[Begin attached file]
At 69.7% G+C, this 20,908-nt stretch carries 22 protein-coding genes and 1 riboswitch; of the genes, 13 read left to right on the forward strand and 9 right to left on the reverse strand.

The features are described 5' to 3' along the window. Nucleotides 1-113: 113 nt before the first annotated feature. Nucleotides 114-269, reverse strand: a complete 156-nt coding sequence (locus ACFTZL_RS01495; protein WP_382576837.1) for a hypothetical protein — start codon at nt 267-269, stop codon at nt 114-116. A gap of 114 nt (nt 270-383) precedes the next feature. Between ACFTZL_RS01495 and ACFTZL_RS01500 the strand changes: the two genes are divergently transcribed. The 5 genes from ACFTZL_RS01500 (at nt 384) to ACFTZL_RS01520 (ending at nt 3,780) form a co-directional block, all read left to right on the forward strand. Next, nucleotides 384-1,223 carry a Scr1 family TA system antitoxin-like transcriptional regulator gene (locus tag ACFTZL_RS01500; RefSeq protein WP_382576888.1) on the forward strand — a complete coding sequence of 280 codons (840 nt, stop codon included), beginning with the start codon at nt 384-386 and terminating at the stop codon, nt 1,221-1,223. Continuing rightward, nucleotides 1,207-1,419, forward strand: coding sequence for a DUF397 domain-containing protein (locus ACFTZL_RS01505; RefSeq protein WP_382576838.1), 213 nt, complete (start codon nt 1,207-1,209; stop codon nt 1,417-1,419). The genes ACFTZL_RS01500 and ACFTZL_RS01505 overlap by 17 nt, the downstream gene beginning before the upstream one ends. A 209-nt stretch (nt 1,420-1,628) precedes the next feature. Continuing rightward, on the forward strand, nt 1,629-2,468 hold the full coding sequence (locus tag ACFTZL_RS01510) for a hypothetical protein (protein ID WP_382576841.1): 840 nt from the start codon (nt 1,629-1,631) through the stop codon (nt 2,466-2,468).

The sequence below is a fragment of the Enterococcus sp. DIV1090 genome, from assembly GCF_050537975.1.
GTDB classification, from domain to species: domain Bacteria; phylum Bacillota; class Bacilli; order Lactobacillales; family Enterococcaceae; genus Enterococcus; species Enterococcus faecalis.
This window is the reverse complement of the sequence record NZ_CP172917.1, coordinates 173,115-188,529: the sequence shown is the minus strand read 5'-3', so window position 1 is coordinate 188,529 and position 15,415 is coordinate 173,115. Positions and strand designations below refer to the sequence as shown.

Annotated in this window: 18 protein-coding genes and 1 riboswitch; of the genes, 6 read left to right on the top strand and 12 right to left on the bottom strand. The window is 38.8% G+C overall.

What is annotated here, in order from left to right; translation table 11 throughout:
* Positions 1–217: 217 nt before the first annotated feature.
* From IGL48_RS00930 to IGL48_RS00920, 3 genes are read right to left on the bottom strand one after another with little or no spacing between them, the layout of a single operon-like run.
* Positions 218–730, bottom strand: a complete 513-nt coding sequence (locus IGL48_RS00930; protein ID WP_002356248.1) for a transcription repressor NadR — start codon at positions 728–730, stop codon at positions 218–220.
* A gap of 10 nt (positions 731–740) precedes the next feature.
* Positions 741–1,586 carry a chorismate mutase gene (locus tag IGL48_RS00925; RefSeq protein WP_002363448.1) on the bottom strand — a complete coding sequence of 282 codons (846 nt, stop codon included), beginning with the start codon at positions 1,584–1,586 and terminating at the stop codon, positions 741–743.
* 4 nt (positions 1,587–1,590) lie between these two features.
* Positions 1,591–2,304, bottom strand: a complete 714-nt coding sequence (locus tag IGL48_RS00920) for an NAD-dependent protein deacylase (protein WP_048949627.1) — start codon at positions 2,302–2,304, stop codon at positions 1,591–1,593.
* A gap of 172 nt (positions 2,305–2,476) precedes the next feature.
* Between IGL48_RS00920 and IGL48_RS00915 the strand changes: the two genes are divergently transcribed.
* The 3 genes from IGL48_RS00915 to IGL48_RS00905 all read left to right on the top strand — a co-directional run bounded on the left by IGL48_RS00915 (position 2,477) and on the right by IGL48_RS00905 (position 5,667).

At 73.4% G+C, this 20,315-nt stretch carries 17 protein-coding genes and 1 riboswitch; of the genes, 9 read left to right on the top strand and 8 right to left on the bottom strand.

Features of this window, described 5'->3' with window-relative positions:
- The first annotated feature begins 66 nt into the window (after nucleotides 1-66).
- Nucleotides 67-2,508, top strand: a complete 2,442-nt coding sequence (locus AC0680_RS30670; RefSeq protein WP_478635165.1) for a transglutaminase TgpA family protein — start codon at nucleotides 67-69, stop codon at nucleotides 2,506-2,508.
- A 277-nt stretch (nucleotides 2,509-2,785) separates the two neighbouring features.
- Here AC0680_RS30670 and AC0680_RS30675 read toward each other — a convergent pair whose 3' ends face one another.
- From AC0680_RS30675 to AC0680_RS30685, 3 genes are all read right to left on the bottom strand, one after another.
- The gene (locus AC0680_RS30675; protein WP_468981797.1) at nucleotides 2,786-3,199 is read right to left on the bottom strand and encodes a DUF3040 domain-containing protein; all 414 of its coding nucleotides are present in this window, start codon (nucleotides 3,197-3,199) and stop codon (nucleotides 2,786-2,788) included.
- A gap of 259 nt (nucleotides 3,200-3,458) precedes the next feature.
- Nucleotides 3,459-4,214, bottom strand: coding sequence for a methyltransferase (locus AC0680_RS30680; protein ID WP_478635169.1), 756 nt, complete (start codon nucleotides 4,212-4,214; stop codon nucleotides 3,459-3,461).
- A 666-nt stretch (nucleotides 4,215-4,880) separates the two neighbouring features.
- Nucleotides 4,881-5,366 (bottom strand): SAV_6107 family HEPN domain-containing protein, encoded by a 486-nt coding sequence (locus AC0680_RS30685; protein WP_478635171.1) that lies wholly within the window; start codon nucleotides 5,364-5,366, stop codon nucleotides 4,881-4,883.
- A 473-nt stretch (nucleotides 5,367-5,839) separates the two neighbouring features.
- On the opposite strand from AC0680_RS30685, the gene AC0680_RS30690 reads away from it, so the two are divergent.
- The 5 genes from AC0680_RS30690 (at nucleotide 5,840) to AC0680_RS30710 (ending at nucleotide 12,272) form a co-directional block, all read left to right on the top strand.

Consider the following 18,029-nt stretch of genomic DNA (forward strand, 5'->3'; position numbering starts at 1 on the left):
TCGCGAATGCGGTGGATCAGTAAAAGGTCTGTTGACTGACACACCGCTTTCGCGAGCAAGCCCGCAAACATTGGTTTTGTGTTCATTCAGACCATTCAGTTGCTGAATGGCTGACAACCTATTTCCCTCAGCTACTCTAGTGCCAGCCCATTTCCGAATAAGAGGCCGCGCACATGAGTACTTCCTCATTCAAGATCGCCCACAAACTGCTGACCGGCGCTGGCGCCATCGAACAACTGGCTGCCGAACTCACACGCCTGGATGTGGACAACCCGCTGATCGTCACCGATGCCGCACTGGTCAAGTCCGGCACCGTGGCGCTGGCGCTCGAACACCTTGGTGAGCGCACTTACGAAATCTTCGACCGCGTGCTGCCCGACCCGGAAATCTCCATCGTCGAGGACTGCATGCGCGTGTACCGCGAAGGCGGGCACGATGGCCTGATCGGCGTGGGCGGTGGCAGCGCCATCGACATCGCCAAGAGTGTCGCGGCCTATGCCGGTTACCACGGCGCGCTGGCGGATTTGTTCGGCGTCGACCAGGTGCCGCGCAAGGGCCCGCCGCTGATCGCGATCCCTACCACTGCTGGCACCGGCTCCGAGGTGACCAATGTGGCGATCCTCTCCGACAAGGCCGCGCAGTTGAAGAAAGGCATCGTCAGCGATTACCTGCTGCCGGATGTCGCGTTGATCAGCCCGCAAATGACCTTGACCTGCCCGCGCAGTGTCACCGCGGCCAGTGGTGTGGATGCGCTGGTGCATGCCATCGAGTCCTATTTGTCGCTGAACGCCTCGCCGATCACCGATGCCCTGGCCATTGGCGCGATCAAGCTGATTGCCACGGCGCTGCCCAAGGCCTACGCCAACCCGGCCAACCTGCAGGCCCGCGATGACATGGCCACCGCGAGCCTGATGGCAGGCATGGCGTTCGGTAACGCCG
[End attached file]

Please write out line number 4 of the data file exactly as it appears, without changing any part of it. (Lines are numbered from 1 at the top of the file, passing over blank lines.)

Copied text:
GTDB classification, from domain to species: domain Bacteria; phylum Bacillota; class Bacilli; order Lactobacillales; family Enterococcaceae; genus Enterococcus; species Enterococcus faecalis.